Pokies confessions at Foster's in 1998

By Stephen Mayne
January 17, 2008

The following two stories were published in The Daily Telegraph the day after the 1998 Foster's AGM.

Brewer has the drop on pokies

Foster's finally proudly declared to shareholders yesterday it was the country's largest pokies operator, with more than 5000 machines.

Chief executive Ted Kunkel said Foster's was determined to become Australia's leading leisure and entertainment company, in addition to now being the biggest brewer and second biggest wine producer.

Despite its keen interest in gaming, chairman John Ralph said Foster's had no plans to buy any distressed casinos in places such as Cairns, Canberra or Adelaide.

Foster's promised the meeting to tell me, as a shareholder, what its daily poker machine revenue is after no-one on the board could answer the question at the meeting.

However, it was still looking for the figure last night and undertook to reveal it today. Players at Crown lost $246 a day on each of its 2500 machines in the September quarter and Star City earned $263. Foster's built up its pokies business by taking over Ballarat Brewing and the Austotel group over the past two years.

Foster's thwarted as former executives defeat buy-back plan

Foster's Brewing has scrapped a controversial plan to compulsorily buy-back $41 million worth of partly paid shares, because of objections from some high profile former directors and executives.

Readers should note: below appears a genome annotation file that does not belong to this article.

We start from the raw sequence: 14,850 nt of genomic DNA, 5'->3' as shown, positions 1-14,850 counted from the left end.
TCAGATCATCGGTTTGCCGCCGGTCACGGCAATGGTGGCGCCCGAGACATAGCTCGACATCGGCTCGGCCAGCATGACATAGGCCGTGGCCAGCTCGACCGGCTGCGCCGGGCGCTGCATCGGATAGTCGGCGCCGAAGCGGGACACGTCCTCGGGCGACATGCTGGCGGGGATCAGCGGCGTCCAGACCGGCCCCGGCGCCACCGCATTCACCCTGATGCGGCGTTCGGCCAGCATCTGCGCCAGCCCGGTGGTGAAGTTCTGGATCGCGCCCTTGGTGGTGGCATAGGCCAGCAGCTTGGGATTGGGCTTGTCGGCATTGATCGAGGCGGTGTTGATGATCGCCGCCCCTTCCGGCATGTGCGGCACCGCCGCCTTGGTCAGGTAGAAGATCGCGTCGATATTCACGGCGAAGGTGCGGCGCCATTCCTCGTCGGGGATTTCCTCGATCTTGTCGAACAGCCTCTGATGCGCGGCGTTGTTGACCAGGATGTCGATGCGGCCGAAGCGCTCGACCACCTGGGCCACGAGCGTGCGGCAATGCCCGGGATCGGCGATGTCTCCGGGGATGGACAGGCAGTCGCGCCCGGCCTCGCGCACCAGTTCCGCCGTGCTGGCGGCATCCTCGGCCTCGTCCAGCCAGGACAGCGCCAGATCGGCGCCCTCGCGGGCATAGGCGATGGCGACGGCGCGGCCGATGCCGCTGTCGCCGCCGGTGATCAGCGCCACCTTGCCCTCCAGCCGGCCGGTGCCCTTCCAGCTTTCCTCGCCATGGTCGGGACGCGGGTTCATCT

"I don't think it's fair for me to give names," said chairman John Ralph after the annual meeting yesterday.

He ruled out any involvement by former chairman and chief executive John Elliott, who made more than $30 million in profits from the 1c paid share schemes in the late 1980s and early 1990s. And he said no existing executives were involved. So, speculation centred around other former executives such as Peter Scanlon, Ken Jarrett, Peter Bartels, Michael Nugent and Geoff Lord.

Mr Ralph said the share proposal would have cleaned up "what is basically a nuisance and hangover from the past". But representatives of more than half the number of shares involved had approached the company, saying the buyback was unfair and they would be disadvantaged.

"A time consuming dispute which may well involve lengthy and unacceptable delays would not be in the best interests of the company," he said.

Mr Ralph said the company would now work on a modified proposal for a selective buy-back and denied any explicit legal threat had been made.

Shareholders narrowly approved a new executive share scheme after spirited opposition from the Australian Shareholders Association on the basis it was too complex and too generous.

The ASA also asked whether Mr Ralph could give sufficient commitment to his chairmanship of Foster's since he also chaired Pacific Dunlop, was deputy chairman of Telstra and the Commonwealth Bank and sat on the boards of BHP and Pioneer.

Mr Ralph said he did not believe he was shirking his responsibilities and would probably be working 70 to 80 hours a week to fulfil his responsibilities, particularly given his latest role leading the task force into reform of business taxes.

The former long serving CRA chief executive challenged his critics to ask the chairman of other boards he sits on about his performance.

"I would be very disappointed if you did not get a very satisfactory response," he said to strong applause from the 630 shareholders present.